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A case like this is hand-tooled for dialogue. All of the partici­

pants need to get their meaning into the pool-including their

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A case like this is hand-tooled for dialogue. All of the partici­ pants need to get their meaning into the pool-including their
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opinions about who should make the final choice. That’s part of

the meaning you need to discuss. If you don’t openly talk about

who decides and why, and your opinions vary widely, you’re like­

ly to end up in a heated battle that can only be resolved in court.

Handled poorly, that’s exactly where these kind of issues are

resolved-The lones Family vs. Happy Valley School District.

So what’s a person to do? Talk openly about your child’s abil­

ities and interests as well as about how the final choice will be

made. Don’t mention lawyers or a lawsuit in your opening com­

ments; this only reduces safety and sets up an adversarial cli­

mate. Your goal is to have an open, honest, and healthy discus­

sion about a child, not to exert your influence, make threats, or

somehow beat the educators . Stick with the opinions of the

experts at hand, and discuss how and why they should be

involved. When decision-making authority is unclear, use your

best dialogue skills to get meaning into the pool. Jointly decide

how to decide.

The Four Methods of Decision Making

When you’re deciding how to decide, it helps to have a way of

talking about the decision-making options available. There are

four common ways of making decisions: command, consult,




vote, and consensus. These four options represent increasing

degrees of involvement. Increased involvement, of course, brings

the benefit of increased commitment along with the curse of

decreased decision-making efficiency. Savvy people choose from

among these four methods of decision making the one that best

suits their particular circumstances.

Com mand

Let’s start with decisions that are made with no involvement what­

soever. This happens in one of two ways. Either outside forces

place demands on us (demands that leave us no wiggle room), or

we tum decisions over to others and then follow their lead. We

don’t care enough to be involved-let someone else do the work.

In the case of external forces, customers set prices, agencies

mandate safety standards, and other governing bodies simply

hand us demands. As much as employees like to think their boss­

es are sitting around making choices, for the most part they’re

simply passing on the demands of the circumstances. These are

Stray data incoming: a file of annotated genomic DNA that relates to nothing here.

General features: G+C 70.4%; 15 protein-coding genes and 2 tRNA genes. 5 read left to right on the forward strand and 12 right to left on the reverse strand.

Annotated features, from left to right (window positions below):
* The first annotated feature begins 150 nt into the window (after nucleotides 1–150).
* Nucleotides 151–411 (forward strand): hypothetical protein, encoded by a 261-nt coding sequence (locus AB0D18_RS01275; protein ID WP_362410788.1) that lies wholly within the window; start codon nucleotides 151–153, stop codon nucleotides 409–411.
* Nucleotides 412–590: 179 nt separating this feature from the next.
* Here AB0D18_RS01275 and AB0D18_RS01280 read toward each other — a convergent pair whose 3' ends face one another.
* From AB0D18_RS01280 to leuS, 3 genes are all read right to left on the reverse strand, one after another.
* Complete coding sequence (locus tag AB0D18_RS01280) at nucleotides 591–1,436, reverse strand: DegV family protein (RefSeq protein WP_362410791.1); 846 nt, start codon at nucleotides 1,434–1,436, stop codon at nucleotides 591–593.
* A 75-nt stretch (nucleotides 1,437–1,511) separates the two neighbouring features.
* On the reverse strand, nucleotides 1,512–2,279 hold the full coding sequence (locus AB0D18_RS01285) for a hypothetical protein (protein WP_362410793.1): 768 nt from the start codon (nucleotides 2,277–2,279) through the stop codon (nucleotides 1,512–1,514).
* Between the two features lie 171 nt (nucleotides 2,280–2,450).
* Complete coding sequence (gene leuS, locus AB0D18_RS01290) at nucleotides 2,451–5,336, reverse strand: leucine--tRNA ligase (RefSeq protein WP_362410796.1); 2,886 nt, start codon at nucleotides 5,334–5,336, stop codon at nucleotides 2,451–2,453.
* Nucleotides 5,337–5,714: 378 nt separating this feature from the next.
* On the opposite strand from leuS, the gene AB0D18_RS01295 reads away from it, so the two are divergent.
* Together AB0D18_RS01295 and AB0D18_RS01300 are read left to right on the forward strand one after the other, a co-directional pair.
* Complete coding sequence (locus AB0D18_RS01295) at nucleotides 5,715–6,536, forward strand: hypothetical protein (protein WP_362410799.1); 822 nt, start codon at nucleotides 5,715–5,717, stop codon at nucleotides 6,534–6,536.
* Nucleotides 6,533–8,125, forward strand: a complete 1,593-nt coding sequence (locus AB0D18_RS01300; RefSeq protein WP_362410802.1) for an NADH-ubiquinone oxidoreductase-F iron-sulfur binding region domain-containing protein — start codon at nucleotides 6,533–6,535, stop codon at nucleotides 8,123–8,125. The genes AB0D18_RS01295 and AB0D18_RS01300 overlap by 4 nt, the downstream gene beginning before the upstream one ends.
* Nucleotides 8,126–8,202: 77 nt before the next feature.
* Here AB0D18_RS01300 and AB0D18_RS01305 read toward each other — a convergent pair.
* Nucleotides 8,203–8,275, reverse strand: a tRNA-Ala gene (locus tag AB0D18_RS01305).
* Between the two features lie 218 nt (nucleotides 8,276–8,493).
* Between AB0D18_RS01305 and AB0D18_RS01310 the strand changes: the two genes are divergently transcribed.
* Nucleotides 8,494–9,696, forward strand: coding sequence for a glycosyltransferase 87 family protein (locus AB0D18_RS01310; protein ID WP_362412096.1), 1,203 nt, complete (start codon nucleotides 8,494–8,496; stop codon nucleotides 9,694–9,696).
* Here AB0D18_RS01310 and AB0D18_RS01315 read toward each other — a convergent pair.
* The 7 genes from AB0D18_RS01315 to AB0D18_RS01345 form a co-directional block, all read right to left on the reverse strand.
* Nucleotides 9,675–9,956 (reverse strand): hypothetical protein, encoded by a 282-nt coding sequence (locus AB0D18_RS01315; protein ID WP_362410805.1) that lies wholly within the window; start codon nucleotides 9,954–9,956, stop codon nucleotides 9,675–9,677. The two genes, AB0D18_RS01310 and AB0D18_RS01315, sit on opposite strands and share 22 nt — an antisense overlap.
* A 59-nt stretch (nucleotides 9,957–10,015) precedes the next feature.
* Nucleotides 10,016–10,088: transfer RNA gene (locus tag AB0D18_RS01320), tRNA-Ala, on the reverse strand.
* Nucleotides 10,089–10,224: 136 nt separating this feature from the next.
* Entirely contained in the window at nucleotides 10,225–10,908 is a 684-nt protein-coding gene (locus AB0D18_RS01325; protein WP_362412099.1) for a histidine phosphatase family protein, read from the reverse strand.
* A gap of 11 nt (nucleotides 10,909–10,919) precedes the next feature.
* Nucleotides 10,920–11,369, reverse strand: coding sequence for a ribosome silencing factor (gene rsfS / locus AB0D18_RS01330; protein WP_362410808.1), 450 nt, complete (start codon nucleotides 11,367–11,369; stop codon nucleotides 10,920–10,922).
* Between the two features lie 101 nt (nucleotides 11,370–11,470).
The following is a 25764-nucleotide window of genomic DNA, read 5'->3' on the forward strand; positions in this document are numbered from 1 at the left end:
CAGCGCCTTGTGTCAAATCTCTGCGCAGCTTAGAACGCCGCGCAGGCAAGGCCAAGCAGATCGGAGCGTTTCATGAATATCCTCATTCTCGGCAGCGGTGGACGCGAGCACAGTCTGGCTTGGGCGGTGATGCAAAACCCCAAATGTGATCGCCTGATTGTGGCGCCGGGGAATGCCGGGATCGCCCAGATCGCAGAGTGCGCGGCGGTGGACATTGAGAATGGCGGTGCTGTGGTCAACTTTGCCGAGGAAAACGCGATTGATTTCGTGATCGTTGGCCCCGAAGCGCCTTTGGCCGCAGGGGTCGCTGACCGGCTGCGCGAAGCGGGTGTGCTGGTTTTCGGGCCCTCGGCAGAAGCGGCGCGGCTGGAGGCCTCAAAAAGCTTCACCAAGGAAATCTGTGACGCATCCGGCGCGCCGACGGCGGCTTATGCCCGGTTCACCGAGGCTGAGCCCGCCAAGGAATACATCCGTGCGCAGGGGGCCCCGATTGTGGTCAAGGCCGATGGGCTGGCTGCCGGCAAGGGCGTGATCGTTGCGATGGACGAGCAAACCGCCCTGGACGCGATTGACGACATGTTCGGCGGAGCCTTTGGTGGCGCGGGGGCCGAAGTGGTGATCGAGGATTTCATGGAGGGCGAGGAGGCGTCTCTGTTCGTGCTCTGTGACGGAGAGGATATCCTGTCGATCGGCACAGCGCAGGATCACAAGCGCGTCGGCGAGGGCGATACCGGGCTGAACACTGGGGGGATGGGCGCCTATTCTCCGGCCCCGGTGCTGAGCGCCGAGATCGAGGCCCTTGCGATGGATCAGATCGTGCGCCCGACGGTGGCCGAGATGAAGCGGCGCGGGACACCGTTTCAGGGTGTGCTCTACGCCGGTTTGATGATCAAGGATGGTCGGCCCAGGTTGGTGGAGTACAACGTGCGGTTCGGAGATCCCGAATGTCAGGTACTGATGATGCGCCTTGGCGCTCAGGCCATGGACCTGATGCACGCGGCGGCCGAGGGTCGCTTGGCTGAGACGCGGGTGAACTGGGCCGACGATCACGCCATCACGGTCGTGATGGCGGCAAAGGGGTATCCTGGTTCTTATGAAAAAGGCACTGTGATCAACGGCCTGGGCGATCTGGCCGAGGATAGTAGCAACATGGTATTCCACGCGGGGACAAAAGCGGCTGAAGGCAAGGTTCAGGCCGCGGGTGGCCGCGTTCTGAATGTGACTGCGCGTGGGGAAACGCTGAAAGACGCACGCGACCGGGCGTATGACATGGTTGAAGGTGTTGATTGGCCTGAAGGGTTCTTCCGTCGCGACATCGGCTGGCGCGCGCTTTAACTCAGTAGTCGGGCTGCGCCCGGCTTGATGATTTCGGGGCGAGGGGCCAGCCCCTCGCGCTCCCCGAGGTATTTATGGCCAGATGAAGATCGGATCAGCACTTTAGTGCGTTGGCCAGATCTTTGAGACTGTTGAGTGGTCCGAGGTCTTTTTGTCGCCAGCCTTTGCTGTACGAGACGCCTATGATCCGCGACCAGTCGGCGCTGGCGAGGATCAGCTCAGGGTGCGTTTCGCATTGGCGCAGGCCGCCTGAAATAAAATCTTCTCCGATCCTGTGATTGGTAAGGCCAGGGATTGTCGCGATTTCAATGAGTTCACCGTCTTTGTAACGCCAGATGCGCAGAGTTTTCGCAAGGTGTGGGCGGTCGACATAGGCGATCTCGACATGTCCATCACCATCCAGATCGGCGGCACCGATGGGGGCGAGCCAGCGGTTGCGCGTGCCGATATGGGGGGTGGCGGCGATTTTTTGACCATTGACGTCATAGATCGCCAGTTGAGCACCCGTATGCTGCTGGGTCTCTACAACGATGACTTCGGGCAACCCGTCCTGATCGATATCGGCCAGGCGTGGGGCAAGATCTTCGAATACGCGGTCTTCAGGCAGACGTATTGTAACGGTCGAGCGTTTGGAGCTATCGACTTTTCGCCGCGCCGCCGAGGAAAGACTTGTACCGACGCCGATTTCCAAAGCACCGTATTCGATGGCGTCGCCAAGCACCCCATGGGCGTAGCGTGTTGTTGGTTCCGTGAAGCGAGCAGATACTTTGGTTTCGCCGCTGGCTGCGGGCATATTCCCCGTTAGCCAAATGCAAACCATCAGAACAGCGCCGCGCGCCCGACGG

command decisions. With command decisions, it’s not our job to

decide what to do. It’s our job to decide how to make it work.

In the case of turning decisions over to others, we decide

either that this is such a low-stakes issue that we don’t care

enough to take part or that we completely trust the ability of the

delegate to make the right decision. More involvement adds

nothing. In strong teams and great relationships, many decisions

are made by turning the final choice over to someone we trust to

make a good decision. We don’t want to take the time ourselves

and gladly tum the decision over to others.

Consu lt

Consulting is a process whereby decision makers invite others to

influenec them before they make their choice. You can consult




with experts, a representative population, or even everyone who

wants to offer an opinion. Consulting can be an efficient way of

gaining ideas and support without bogging down the decision­

making process. At least not too much. Wise leaders, parents,

and even couples frequently make decisions in this way. They

gather ideas, evaluate options, make a choice, and then inform

the broader population.


Voting is best suited to situations where efficiency is the highest

value-and you’re selecting from a number of good options.

Members of the team realize they may not get their first choice,

but frankly they don’t want to waste time talking the issue to

death. They may discuss options for a while and then call for a

vote. When facing several decent options, voting is a great time

saver but should never be used when team members don’t agree

to support whatever decision is made. In these cases, consensus

is required.


This method can be both a great blessing and a frustrating curse.

Consensus means you talk until everyone honestly agrees to one

decision. This method can produce tremendous unity and high­

quality decisions. If misapplied, it can also be a horrible waste of

time. It should only be used with ( 1 ) high-stakes and complex

issues or (2) issues where everyone absolutely must support the

final choice.


Now that we know the four methods, let’s explore which method

to use at which time-along with some hints about how to avoid

common blunders.




Four Important Questions

When choosing among the four methods of decision making,

consider the following questions.

1 . Who cares? Determine who genuinely wants to be involved

in the decision along with those who will be affected. These

are your candidates for involvement. Don’t involve people

who don’t care.

2. Who knows? Identify who has the expertise you need to

make the best decision. Encourage these people to take

part. Try not to involve people who contribute no new


3 . Who must agree? Think of those whose cooperation you

might need in the form of authority or influence in any

decisions you might make. It’s better to involve these

people than to surprise them and then suffer thei

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